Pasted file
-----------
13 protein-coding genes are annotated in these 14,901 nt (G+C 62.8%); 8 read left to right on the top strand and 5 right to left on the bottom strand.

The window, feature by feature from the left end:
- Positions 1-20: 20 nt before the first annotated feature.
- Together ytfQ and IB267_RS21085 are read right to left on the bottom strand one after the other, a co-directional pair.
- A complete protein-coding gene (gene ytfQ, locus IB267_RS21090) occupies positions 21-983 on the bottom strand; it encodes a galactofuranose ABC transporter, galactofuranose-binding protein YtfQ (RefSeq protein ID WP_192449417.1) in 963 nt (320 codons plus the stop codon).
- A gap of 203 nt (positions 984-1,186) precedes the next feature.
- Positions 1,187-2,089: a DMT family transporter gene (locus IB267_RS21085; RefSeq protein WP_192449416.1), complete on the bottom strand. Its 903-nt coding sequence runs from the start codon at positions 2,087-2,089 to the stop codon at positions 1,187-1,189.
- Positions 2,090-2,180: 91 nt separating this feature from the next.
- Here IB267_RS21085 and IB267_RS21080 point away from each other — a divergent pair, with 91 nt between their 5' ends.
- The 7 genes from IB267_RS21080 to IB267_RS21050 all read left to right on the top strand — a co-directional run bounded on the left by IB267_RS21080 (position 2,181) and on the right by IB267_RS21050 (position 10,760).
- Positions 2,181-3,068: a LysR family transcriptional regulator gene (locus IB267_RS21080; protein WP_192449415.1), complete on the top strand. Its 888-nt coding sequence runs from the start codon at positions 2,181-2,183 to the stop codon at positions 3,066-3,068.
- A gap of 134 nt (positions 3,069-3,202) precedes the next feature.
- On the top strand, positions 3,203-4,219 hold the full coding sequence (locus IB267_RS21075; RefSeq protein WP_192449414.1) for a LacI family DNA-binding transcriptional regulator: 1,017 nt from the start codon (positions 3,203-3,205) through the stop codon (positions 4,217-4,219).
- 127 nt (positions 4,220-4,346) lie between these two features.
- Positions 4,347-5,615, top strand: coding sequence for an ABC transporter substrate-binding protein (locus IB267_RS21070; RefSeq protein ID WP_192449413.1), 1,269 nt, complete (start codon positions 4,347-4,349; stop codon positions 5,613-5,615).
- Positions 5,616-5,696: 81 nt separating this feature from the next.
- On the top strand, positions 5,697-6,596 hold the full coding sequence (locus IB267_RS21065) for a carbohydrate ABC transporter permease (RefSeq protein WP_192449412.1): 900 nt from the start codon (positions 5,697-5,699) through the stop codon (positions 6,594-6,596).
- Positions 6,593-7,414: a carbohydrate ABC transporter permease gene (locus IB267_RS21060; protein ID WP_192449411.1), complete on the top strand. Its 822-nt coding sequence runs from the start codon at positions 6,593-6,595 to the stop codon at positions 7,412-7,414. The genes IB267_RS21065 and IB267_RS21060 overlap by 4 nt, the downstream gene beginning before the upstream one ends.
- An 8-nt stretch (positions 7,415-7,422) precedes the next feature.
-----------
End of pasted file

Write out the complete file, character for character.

13 protein-coding genes are annotated in these 14,901 nt (G+C 62.8%); 8 read left to right on the top strand and 5 right to left on the bottom strand.

The window, feature by feature from the left end:
- Positions 1-20: 20 nt before the first annotated feature.
- Together ytfQ and IB267_RS21085 are read right to left on the bottom strand one after the other, a co-directional pair.
- A complete protein-coding gene (gene ytfQ, locus IB267_RS21090) occupies positions 21-983 on the bottom strand; it encodes a galactofuranose ABC transporter, galactofuranose-binding protein YtfQ (RefSeq protein ID WP_192449417.1) in 963 nt (320 codons plus the stop codon).
- A gap of 203 nt (positions 984-1,186) precedes the next feature.
- Positions 1,187-2,089: a DMT family transporter gene (locus IB267_RS21085; RefSeq protein WP_192449416.1), complete on the bottom strand. Its 903-nt coding sequence runs from the start codon at positions 2,087-2,089 to the stop codon at positions 1,187-1,189.
- Positions 2,090-2,180: 91 nt separating this feature from the next.
- Here IB267_RS21085 and IB267_RS21080 point away from each other — a divergent pair, with 91 nt between their 5' ends.
- The 7 genes from IB267_RS21080 to IB267_RS21050 all read left to right on the top strand — a co-directional run bounded on the left by IB267_RS21080 (position 2,181) and on the right by IB267_RS21050 (position 10,760).
- Positions 2,181-3,068: a LysR family transcriptional regulator gene (locus IB267_RS21080; protein WP_192449415.1), complete on the top strand. Its 888-nt coding sequence runs from the start codon at positions 2,181-2,183 to the stop codon at positions 3,066-3,068.
- A gap of 134 nt (positions 3,069-3,202) precedes the next feature.
- On the top strand, positions 3,203-4,219 hold the full coding sequence (locus IB267_RS21075; RefSeq protein WP_192449414.1) for a LacI family DNA-binding transcriptional regulator: 1,017 nt from the start codon (positions 3,203-3,205) through the stop codon (positions 4,217-4,219).
- 127 nt (positions 4,220-4,346) lie between these two features.
- Positions 4,347-5,615, top strand: coding sequence for an ABC transporter substrate-binding protein (locus IB267_RS21070; RefSeq protein ID WP_192449413.1), 1,269 nt, complete (start codon positions 4,347-4,349; stop codon positions 5,613-5,615).
- Positions 5,616-5,696: 81 nt separating this feature from the next.
- On the top strand, positions 5,697-6,596 hold the full coding sequence (locus IB267_RS21065) for a carbohydrate ABC transporter permease (RefSeq protein WP_192449412.1): 900 nt from the start codon (positions 5,697-5,699) through the stop codon (positions 6,594-6,596).
- Positions 6,593-7,414: a carbohydrate ABC transporter permease gene (locus IB267_RS21060; protein ID WP_192449411.1), complete on the top strand. Its 822-nt coding sequence runs from the start codon at positions 6,593-6,595 to the stop codon at positions 7,412-7,414. The genes IB267_RS21065 and IB267_RS21060 overlap by 4 nt, the downstream gene beginning before the upstream one ends.
- An 8-nt stretch (positions 7,415-7,422) precedes the next feature.